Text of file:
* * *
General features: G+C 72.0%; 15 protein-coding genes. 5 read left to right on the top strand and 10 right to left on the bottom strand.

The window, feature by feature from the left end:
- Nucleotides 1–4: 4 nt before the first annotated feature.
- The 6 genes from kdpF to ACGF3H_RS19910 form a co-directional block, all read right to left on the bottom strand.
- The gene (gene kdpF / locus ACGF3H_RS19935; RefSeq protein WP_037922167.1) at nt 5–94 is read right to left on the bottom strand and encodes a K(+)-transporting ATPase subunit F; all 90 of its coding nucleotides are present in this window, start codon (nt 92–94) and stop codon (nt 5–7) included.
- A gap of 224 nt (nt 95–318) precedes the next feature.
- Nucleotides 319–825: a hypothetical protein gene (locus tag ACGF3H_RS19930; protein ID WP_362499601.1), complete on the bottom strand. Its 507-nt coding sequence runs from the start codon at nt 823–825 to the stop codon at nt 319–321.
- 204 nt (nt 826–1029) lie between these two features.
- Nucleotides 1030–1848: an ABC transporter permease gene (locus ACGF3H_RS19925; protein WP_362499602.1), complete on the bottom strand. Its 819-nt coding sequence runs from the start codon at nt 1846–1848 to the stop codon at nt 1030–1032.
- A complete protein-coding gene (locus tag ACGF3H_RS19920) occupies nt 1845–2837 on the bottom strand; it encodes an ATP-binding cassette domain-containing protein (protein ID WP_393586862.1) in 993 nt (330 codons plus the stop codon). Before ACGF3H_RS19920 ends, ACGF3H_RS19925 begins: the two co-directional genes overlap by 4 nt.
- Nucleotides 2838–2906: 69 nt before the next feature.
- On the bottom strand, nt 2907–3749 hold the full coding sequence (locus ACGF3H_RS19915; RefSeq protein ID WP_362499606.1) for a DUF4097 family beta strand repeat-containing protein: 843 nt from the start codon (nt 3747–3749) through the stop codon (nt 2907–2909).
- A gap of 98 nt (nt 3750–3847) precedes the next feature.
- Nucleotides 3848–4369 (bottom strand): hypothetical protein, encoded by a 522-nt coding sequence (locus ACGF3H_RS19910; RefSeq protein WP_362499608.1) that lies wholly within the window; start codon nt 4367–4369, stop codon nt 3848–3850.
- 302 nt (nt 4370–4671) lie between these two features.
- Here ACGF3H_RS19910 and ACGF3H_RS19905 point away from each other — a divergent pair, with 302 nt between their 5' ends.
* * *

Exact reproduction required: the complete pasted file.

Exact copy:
General features: G+C 72.0%; 15 protein-coding genes. 5 read left to right on the top strand and 10 right to left on the bottom strand.

The window, feature by feature from the left end:
- Nucleotides 1–4: 4 nt before the first annotated feature.
- The 6 genes from kdpF to ACGF3H_RS19910 form a co-directional block, all read right to left on the bottom strand.
- The gene (gene kdpF / locus ACGF3H_RS19935; RefSeq protein WP_037922167.1) at nt 5–94 is read right to left on the bottom strand and encodes a K(+)-transporting ATPase subunit F; all 90 of its coding nucleotides are present in this window, start codon (nt 92–94) and stop codon (nt 5–7) included.
- A gap of 224 nt (nt 95–318) precedes the next feature.
- Nucleotides 319–825: a hypothetical protein gene (locus tag ACGF3H_RS19930; protein ID WP_362499601.1), complete on the bottom strand. Its 507-nt coding sequence runs from the start codon at nt 823–825 to the stop codon at nt 319–321.
- 204 nt (nt 826–1029) lie between these two features.
- Nucleotides 1030–1848: an ABC transporter permease gene (locus ACGF3H_RS19925; protein WP_362499602.1), complete on the bottom strand. Its 819-nt coding sequence runs from the start codon at nt 1846–1848 to the stop codon at nt 1030–1032.
- A complete protein-coding gene (locus tag ACGF3H_RS19920) occupies nt 1845–2837 on the bottom strand; it encodes an ATP-binding cassette domain-containing protein (protein ID WP_393586862.1) in 993 nt (330 codons plus the stop codon). Before ACGF3H_RS19920 ends, ACGF3H_RS19925 begins: the two co-directional genes overlap by 4 nt.
- Nucleotides 2838–2906: 69 nt before the next feature.
- On the bottom strand, nt 2907–3749 hold the full coding sequence (locus ACGF3H_RS19915; RefSeq protein ID WP_362499606.1) for a DUF4097 family beta strand repeat-containing protein: 843 nt from the start codon (nt 3747–3749) through the stop codon (nt 2907–2909).
- A gap of 98 nt (nt 3750–3847) precedes the next feature.
- Nucleotides 3848–4369 (bottom strand): hypothetical protein, encoded by a 522-nt coding sequence (locus ACGF3H_RS19910; RefSeq protein WP_362499608.1) that lies wholly within the window; start codon nt 4367–4369, stop codon nt 3848–3850.
- 302 nt (nt 4370–4671) lie between these two features.
- Here ACGF3H_RS19910 and ACGF3H_RS19905 point away from each other — a divergent pair, with 302 nt between their 5' ends.